A delightful excursion into a timelessly magical world, eminently suitable for reading alone or aloud.

MARY POPPINS

A handsomely produced gift edition of the 1934 classic, undoubtedly timed to capitalize on the release of the upcoming film sequel, Mary Poppins Returns, in December 2018.

The text, including the later version of the “Bad Tuesday” chapter that Travers rewrote to remove its racial and cultural stereotypes, is laid out in well-leaded lines with spacious margins on smooth, slightly creamy paper. First seen through an oval window cut into the front cover, Mary Poppins is properly cast as a stern, erect figure with (as the narrative has it) “small, rather peering blue eyes” when she is on the job—and the very picture of charming vivacity on her magical “Day Out” with the Match-Man. In Sardá’s stylized scenes other figures are more broadly drawn: Michael as a chubby, rather spoiled-looking brat; Jane as a buttoned-up sort; the rest of the all-white human cast as sharp-featured caricatures. In between the spare array of larger illustrations, sprays of stars and flowers or images of a compass, a purse, or some other iconic item add well-placed notes of color. As they have for generations, readers will be sorry to see Mary Poppins flying off when the wind changes at last but heartened by both her promising “Au revoir” and the fact that the final chapter (like most of the previous ones) ends with an ellipsis….

A delightful excursion into a timelessly magical world, eminently suitable for reading alone or aloud. (Fantasy. 7-10)

Pub Date: Oct. 23, 2018

ISBN: 978-1-328-49884-7

Page Count: 248

Publisher: HMH Books

Review Posted Online: Sept. 17, 2018

Kirkus Reviews Issue: Oct. 1, 2018

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Both cozy and inspiring, this eco-fable conveys both grim truths and a defiant call to action.

THE SILVER ARROW

The best birthday present is a magical train full of talking animals—and a new job.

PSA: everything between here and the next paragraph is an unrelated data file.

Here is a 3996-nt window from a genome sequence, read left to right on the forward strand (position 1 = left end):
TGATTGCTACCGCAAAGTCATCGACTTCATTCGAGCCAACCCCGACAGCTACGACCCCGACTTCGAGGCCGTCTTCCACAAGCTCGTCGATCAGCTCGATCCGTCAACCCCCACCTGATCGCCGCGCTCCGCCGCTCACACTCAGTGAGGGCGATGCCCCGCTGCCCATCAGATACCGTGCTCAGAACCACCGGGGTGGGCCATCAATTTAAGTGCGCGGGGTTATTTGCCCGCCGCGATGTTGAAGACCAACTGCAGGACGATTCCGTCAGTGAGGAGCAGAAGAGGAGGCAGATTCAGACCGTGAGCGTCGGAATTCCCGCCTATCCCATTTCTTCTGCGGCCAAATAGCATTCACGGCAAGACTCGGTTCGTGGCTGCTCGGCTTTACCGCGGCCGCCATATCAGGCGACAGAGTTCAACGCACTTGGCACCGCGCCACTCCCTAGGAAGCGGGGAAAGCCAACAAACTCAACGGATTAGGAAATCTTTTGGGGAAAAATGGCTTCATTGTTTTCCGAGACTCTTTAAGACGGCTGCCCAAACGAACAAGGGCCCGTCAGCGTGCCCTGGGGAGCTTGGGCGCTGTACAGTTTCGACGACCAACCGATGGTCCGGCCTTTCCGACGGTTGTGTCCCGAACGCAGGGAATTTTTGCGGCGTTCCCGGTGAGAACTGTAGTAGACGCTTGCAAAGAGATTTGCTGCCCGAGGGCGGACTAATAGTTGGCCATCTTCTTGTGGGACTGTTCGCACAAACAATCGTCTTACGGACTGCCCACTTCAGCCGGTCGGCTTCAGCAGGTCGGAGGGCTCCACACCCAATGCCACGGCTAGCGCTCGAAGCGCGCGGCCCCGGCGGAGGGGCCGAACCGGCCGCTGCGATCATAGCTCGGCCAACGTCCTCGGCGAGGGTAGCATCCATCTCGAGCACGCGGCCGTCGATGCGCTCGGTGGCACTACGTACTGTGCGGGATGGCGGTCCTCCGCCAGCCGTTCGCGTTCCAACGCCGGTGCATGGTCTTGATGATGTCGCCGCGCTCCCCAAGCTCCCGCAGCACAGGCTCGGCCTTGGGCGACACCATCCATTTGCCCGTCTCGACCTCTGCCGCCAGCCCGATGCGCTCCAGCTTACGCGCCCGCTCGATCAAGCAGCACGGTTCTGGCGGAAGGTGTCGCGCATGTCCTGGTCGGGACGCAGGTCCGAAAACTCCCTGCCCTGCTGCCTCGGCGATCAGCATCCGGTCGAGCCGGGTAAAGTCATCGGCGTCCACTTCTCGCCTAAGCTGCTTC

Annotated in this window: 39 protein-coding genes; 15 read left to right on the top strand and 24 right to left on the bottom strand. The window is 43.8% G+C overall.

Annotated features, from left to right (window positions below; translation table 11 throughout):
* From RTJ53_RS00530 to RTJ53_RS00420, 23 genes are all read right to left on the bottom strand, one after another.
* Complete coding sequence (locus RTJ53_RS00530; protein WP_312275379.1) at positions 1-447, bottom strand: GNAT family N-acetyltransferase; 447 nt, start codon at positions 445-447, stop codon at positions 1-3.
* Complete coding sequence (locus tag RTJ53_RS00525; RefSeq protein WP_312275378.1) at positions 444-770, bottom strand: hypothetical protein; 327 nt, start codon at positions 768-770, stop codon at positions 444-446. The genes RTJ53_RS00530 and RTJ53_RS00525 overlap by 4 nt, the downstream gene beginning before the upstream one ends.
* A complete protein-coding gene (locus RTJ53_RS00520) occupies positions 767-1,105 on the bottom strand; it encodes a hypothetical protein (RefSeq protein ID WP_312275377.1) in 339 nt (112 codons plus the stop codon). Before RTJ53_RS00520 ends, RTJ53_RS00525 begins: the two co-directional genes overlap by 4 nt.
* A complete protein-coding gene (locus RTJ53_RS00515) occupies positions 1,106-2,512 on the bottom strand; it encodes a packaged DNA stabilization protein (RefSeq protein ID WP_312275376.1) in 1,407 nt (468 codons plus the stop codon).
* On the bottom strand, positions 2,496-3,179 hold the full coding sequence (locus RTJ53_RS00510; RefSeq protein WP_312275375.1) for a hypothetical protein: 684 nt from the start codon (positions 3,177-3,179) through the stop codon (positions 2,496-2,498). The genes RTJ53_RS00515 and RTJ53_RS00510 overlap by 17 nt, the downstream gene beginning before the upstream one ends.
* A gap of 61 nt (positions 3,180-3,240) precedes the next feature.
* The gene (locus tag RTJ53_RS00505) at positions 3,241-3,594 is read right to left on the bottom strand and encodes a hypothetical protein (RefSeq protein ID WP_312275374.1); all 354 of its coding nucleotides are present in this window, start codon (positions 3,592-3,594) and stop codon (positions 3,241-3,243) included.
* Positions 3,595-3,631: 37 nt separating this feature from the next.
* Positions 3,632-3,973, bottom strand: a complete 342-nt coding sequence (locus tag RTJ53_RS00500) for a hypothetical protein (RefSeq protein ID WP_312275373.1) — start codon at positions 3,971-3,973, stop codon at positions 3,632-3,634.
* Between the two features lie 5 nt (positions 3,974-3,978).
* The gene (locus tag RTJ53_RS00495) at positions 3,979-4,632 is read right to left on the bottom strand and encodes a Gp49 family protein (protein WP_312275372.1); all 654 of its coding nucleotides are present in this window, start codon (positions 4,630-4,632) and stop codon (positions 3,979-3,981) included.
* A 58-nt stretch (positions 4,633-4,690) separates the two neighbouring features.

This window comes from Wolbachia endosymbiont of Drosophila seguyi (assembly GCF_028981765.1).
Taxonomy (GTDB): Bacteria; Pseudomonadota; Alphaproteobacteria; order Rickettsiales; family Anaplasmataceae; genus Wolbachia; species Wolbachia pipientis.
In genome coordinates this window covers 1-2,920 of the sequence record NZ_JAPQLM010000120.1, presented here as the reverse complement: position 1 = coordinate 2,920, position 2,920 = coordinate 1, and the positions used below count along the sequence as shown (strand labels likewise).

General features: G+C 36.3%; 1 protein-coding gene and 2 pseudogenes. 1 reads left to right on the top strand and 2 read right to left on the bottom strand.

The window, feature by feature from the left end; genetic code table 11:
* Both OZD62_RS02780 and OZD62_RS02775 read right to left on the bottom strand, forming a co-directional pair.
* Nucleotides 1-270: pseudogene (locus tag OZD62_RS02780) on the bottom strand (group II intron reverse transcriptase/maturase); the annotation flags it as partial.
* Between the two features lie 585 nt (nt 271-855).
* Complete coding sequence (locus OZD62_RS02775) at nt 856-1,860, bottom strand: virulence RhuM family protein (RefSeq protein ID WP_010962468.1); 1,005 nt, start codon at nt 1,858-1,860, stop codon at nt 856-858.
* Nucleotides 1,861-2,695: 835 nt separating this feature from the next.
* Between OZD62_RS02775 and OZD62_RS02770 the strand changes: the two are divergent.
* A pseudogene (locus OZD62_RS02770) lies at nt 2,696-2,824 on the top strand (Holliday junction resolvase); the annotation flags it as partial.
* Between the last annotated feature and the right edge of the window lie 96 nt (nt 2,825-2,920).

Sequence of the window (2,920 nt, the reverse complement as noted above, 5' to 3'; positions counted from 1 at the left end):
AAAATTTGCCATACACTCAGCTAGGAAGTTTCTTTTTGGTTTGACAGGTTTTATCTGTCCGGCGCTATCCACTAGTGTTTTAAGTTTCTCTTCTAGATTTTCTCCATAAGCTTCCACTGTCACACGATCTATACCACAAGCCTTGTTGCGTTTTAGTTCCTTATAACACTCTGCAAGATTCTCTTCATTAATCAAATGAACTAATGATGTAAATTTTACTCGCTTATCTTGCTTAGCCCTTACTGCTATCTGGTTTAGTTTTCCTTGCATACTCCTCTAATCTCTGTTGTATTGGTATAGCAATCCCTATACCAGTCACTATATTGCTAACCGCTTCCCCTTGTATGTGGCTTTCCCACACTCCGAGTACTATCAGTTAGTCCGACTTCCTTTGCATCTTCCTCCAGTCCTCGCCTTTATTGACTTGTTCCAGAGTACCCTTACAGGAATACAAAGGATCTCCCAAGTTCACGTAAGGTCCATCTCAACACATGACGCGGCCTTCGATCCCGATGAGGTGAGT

On Kate’s 11th birthday, she’s surprised by the arrival of rich Uncle Herbert. Uncle Herbert bears a gift: a train. Not a toy train, a 102.36-ton steam engine, with cars that come later. When Kate and her brother, Tom, both white, play in the cab of the Silver Arrow, the train starts up, zooming to a platform packed with animals holding tickets. Thus begins Kate and Tom’s hard work: They learn to conduct the train and feed the fire box, instructed by the Silver Arrow, which speaks via printed paper tape. The Silver Arrow is a glorious playground: The library car is chockablock with books while the candy car is brimful of gobstoppers and gummy bears. But amid the excitement of whistle-blowing and train conducting, Kate and Tom learn quiet messages from their animal friends. Some species, like gray squirrels and starlings, are “invaders.” The too-thin polar bear’s train platform has melted, leaving it almost drowned. Their new calling is more than just feeding the coal box—they need to find a new balance in a damaged world. “Feeling guilty doesn’t help anything,” the mamba tells them. Humans have survived so effectively they’ve taken over the world; now, he says, “you just have to take care of it.” (Illustrations not seen.)

Both cozy and inspiring, this eco-fable conveys both grim truths and a defiant call to action. (Fantasy. 8-10)

Pub Date: Sept. 1, 2020

ISBN: 978-0-316-53953-1

Page Count: 256

Publisher: Little, Brown

Review Posted Online: June 30, 2020

Kirkus Reviews Issue: July 15, 2020

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An effort as insubstantial as any spirit.

THE MYSTERIOUS MESSENGER

Eleven-year-old Maria Russo helps her charlatan mother hoodwink customers, but Maria has a spirited secret.

Maria’s mother, the psychic Madame Destine, cons widows out of their valuables with the assistance of their apartment building’s super, Mr. Fox. Madame Destine home-schools Maria, and because Destine is afraid of unwanted attention, she forbids Maria from talking to others. Maria is allowed to go to the library, where new librarian Ms. Madigan takes an interest in Maria that may cause her trouble. Meanwhile, Sebastian, Maria’s new upstairs neighbor, would like to be friends. All this interaction makes it hard for Maria to keep her secret: that she is visited by Edward, a spirit who tells her the actual secrets of Madame Destine’s clients via spirit writing. When Edward urges Maria to help Mrs. Fisher, Madame Destine’s most recent mark, Maria must overcome her shyness and her fear of her mother—helping Mrs. Fisher may be the key to the mysterious past Maria uncovers and a brighter future. Alas, picture-book–creator Ford’s middle-grade debut is a muddled, melodramatic mystery with something of an everything-but-the-kitchen-sink feel: In addition to the premise, there’s a tragically dead father, a mysterious family tree, and the Beat poets. Sluggish pacing; stilted, unrealistic dialogue; cartoonishly stock characters; and unattractive, flat illustrations make this one to miss. Maria and Sebastian are both depicted with brown skin, hers lighter than his; the other principals appear to be white.

An effort as insubstantial as any spirit. (author’s note) (Paranormal mystery. 7-10)

Pub Date: July 21, 2020

ISBN: 978-1-250-20567-4

Page Count: 320

Publisher: Christy Ottaviano/Henry Holt

Review Posted Online: March 29, 2020

Kirkus Reviews Issue: April 15, 2020

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